I needed that help, badly, because that first week I became so sick I couldn’t walk for two days. The struggle would only worsen from there. This semester was the first where I felt ready to play cello again after my mental breakdown freshman year. It was also the only semester at BYU – I where I had a part-time job. My body made it known that I had taken things too far.
I repeatedly had horrific flares with severe pain and chills; I needed multiple naps a day; and I started forgetting or simply being unable to do basic tasks like showering, cleaning the kitty litter, shopping, and cooking. The deeper we got into the semester, the worse it became. I was constantly late to classes and church. I couldn’t remember my medications. My mental health was worsening again. I also ended up gaining 40 pounds because the only thing that kept me awake was food. The fatigue got to the point where all I could think about, every second I was awake, was when I could go back to sleep again. I was nothing short of miserable.
Thinking that my fibromyalgia must be worsening again, I started making adjustments. I bought looser clothing that hurt less. I rearranged my work schedule. I made more use of the accommodations I’d been allowed (my orchestra teacher was particularly kind in giving me a lot of leeway–most days, I couldn’t even play anymore because of the pain). I attended a later church across the street. But none of it proved effective, and winter was coming.
Finally, I realized I had no choice: I needed to quit orchestra entirely and stop trying to work on #OCDStory temporarily. These were huge sacrifices for me, since writing and cello have been my two major passions in life. The fact that I unknowingly came to this conclusion on the last drop day of the semester seemed like a sign. But I still sobbed and sobbed when I dropped orchestra. After all I’d been through to become emotionally well enough to play, my body had snuck up from behind and taken cello away anyway.
I haven’t been well enough to play cello since that day.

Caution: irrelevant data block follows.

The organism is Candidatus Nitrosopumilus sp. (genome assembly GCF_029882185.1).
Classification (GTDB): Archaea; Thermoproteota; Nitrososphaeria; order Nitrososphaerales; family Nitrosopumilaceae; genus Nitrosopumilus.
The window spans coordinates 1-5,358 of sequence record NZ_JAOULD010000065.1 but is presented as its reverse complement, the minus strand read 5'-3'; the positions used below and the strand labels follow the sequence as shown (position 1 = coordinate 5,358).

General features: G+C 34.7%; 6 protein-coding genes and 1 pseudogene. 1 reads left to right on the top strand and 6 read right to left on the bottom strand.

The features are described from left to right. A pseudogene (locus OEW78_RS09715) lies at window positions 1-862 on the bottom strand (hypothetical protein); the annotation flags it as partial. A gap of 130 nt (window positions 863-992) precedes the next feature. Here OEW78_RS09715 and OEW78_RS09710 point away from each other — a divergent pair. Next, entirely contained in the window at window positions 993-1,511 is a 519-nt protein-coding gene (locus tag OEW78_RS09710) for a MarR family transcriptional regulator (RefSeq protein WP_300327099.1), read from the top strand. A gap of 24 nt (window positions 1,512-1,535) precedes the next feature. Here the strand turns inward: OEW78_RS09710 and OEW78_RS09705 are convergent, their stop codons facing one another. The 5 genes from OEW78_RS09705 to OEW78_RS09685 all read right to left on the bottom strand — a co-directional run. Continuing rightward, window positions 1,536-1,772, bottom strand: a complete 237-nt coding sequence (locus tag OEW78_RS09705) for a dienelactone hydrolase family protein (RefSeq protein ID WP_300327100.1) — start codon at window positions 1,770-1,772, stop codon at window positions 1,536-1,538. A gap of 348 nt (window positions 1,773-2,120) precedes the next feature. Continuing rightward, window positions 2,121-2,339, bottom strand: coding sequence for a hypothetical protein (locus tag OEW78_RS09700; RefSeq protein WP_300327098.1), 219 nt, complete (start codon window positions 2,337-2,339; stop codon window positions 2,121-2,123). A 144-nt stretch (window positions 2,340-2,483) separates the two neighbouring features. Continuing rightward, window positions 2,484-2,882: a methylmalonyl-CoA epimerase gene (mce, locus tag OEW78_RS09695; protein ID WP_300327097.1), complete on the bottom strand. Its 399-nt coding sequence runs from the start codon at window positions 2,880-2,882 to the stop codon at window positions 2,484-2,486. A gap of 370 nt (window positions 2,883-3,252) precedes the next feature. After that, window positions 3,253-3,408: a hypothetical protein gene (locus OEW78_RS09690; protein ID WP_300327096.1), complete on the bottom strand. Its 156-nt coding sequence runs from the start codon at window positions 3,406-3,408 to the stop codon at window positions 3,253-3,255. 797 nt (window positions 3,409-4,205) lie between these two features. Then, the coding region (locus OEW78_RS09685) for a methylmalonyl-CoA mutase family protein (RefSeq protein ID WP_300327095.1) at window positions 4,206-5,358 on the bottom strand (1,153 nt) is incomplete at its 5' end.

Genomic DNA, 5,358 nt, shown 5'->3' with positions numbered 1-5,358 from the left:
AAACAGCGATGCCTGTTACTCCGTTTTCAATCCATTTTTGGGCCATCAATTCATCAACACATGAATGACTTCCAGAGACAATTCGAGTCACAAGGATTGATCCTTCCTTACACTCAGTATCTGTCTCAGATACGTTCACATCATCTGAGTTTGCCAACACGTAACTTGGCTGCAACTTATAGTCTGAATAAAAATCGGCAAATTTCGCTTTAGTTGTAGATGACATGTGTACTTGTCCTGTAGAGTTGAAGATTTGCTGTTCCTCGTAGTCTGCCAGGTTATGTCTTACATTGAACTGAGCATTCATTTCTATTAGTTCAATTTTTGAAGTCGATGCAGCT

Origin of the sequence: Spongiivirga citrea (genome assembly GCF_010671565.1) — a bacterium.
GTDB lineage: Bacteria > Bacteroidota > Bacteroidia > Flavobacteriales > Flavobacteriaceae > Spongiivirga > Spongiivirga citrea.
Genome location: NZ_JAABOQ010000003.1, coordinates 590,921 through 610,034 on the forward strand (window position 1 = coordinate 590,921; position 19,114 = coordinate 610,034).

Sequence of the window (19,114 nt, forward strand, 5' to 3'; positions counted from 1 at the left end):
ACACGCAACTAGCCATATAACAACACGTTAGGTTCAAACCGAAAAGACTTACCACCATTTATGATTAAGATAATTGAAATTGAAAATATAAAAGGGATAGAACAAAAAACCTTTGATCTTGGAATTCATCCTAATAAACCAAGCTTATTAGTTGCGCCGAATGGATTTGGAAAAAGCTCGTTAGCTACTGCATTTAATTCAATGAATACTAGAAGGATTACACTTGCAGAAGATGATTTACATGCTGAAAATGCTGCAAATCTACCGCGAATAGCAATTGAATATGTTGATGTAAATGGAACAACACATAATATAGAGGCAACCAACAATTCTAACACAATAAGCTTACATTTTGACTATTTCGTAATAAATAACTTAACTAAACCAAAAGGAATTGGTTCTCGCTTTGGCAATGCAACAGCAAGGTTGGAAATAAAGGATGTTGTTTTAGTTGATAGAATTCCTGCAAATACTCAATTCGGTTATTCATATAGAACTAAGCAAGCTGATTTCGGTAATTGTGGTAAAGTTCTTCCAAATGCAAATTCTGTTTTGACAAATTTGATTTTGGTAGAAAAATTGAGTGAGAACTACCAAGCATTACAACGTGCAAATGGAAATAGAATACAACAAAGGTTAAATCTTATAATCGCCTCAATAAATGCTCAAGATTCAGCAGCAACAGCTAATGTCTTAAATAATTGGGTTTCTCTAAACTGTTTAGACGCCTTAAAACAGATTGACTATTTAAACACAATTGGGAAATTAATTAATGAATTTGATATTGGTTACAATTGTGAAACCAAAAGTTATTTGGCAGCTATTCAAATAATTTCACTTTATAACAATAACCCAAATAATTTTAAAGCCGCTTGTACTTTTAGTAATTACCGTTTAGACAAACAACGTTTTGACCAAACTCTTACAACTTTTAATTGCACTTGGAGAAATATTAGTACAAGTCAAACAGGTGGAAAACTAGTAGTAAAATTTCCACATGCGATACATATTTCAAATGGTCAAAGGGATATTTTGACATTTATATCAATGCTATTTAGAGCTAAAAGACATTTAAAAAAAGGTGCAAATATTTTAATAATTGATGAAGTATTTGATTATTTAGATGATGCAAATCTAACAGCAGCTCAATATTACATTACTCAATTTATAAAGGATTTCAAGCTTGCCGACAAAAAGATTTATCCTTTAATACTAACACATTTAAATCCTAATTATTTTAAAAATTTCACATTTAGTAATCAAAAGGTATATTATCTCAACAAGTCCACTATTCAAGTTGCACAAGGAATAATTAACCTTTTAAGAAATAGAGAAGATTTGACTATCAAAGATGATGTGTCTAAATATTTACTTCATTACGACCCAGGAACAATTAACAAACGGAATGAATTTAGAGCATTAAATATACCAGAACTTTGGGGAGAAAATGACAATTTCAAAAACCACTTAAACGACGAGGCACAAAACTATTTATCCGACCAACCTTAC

Making that change did improve many of my symptoms, thankfully. But now I had the brain capacity to realize that I was experiencing worsening bladder pain and frequency and probably had a UTI. When I went to the doctor, she said there were no definite signs of an infection, but there were minor discrepancies that could indicate I was healing from one. I took an antibiotic, which didn’t much help. I returned to the doctor and was told I was dehydrated. I forced myself to drink significantly more, and that helped. However, at this point, I started having to use a heating pad to reduce the pain enough that I could sleep, a practice that continues to this day.
In between semesters, I continued to confuse my symptoms for other issues. By March 2016, I had at least admitted that “the fibro may be getting worse than I can manage.” But the pressure from others didn’t let up.
My last semester as an undergraduate student continued in a steady downward spiral. I told myself that I would push through to the end of my degree before figuring out how to stabilize my health. Within that first week flare, I had some strange symptoms, including proprioception issues that caused me to veer left and walk into walls. But that passed. My other symptoms remained, including a feeling like all the energy had been sucked straight out of every muscle cell. Moving was hard and slow, and people often got mad at me for walking so sluggishly, though I tried to keep out of their way. I also struggled more and more mentally. Doing schoolwork was like trying to swim through Jello to reach my own thoughts.
On top of that, I was facing an empty black hole of a future that I didn’t know how to define. (Apparently, that’s normal for people nearing their college graduations.) I told one of the doctors at school, and he upped my Zoloft, which helped for a little while. For the sake of my happiness, I also started writing my first fanfiction, about Wanda Maximoff and Vision from the MCU developing a romance in between movies. And I’m so glad I made that choice, because it likely helped save my life.